Antonio Banderas, Arnold Schwarzenegger, Film Review, Film Review: The Expendables, Film Review: The Expendables 3, Films, Glenn Powel, Harrison Ford, Jason Statham, Kellan Lutz, Kelsey Grammer, Mel Gibson, movies, Ronda Rousey, Sly Stallone, Sylvester Stallone, The Expendables, The Expendables3
Sly Stallone and the Expendables are back with a big bang. This time around the bad guy is the cruel and ruthless Stonebanks (Mel Gibson), one of the original Expendables. When one of the Expendables dies on a mission to bring Stonebanks down, Barney Ross (Sylvester Stallone) begins to question his relationship to the crew. Not wanting to deal with more loss he decides to ditch the old gang and hire new blood to hunt his one time partner down.
Guided by Bonaparte (Kelsey Grammer) he headhunts some new talent and ends up with a bunch of inexperienced hackers, bouncers and motor mouth Galgo (Antonio Banderas) who is looking for a new crew.
But of course once the shit hits the fan the only people who can really help Barnet are his old trusty Expendables.
The Expendables 3 may have turned to younger actors like Kellan Lutz, Ronda Rousey and Glenn Powell to liven up the action scenes, but it sadly lacks the same humour and enjoyment factor from the earlier films.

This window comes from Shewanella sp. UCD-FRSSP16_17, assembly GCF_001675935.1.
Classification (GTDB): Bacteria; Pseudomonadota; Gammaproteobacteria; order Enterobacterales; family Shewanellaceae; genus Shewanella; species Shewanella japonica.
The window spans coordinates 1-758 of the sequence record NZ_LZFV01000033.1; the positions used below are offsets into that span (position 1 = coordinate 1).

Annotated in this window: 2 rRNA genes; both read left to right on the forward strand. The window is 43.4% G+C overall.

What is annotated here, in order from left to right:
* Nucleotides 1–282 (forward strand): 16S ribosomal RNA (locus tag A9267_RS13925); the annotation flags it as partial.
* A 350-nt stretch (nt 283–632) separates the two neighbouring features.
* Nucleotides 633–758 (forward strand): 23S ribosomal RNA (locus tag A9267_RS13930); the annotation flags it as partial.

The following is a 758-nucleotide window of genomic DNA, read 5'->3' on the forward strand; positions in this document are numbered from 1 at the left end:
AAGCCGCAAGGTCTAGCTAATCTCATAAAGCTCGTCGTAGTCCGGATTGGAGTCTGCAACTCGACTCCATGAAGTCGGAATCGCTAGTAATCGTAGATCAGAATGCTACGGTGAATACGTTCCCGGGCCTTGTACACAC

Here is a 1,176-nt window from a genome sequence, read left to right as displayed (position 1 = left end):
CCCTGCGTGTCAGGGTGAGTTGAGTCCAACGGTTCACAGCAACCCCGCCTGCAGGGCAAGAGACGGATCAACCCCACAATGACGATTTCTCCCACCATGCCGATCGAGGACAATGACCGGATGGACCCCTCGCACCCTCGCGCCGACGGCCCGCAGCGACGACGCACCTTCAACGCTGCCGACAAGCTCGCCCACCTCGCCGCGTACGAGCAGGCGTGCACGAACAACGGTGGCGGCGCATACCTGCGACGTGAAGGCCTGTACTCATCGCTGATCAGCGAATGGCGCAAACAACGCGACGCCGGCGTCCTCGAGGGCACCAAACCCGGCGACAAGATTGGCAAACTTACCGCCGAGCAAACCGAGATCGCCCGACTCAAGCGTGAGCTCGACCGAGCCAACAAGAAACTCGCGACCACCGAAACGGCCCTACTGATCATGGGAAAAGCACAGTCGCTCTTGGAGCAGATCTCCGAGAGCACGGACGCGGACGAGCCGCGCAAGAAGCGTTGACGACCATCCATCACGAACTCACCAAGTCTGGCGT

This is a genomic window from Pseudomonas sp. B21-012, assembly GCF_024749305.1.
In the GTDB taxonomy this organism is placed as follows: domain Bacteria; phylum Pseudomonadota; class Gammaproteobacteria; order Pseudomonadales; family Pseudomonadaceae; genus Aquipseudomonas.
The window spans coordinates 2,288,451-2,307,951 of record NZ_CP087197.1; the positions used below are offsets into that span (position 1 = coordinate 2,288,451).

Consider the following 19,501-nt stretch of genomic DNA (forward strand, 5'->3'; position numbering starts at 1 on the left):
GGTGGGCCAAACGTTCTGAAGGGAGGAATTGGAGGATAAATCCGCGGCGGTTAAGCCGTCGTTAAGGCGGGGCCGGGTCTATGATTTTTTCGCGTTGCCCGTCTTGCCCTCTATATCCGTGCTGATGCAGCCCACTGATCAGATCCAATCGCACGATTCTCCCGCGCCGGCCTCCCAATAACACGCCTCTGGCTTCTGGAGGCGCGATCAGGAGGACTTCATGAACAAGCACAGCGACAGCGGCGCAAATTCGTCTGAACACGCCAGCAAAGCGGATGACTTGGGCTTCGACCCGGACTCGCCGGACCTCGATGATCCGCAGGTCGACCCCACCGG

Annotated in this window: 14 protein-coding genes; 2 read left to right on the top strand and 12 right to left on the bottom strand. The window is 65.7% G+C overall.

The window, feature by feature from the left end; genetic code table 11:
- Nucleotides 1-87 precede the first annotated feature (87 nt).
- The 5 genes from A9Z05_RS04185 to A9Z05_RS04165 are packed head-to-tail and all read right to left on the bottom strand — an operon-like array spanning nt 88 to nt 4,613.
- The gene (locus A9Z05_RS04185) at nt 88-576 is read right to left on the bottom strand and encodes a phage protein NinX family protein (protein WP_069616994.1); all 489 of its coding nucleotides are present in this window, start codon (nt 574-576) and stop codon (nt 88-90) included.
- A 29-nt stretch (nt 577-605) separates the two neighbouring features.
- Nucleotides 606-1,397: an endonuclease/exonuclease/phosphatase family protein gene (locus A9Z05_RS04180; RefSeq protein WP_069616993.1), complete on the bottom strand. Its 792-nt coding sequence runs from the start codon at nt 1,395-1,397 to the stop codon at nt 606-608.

Out of the original cast only Jason Statham, as Lee Christmas, and Sly himself seem up for the job as an Expendable, the rest of the crew require a lot of good will to be believable. Arnold Schwarzenegger (Trench) looks as if just standing and smoking his cigars is all he can muster and Harrison Ford (Drummer) is visibly shaking.
The Expendables 3 has clearly lost complete sight of the motto ‘less is more’ and thinks that by loading up on testosterone and big names is enough to make an action movie, but it is simply not good enough. The action scenes are lacking, jumping out of the way as buildings explode and ‘nearly’ getting hit by bullets just isn’t very exciting, even if it last for 20 minutes.
Overall The Expendables 3 is a pale remake of what has gone before and can only function as an example of how to present as many big named stars as possible in a really bad film.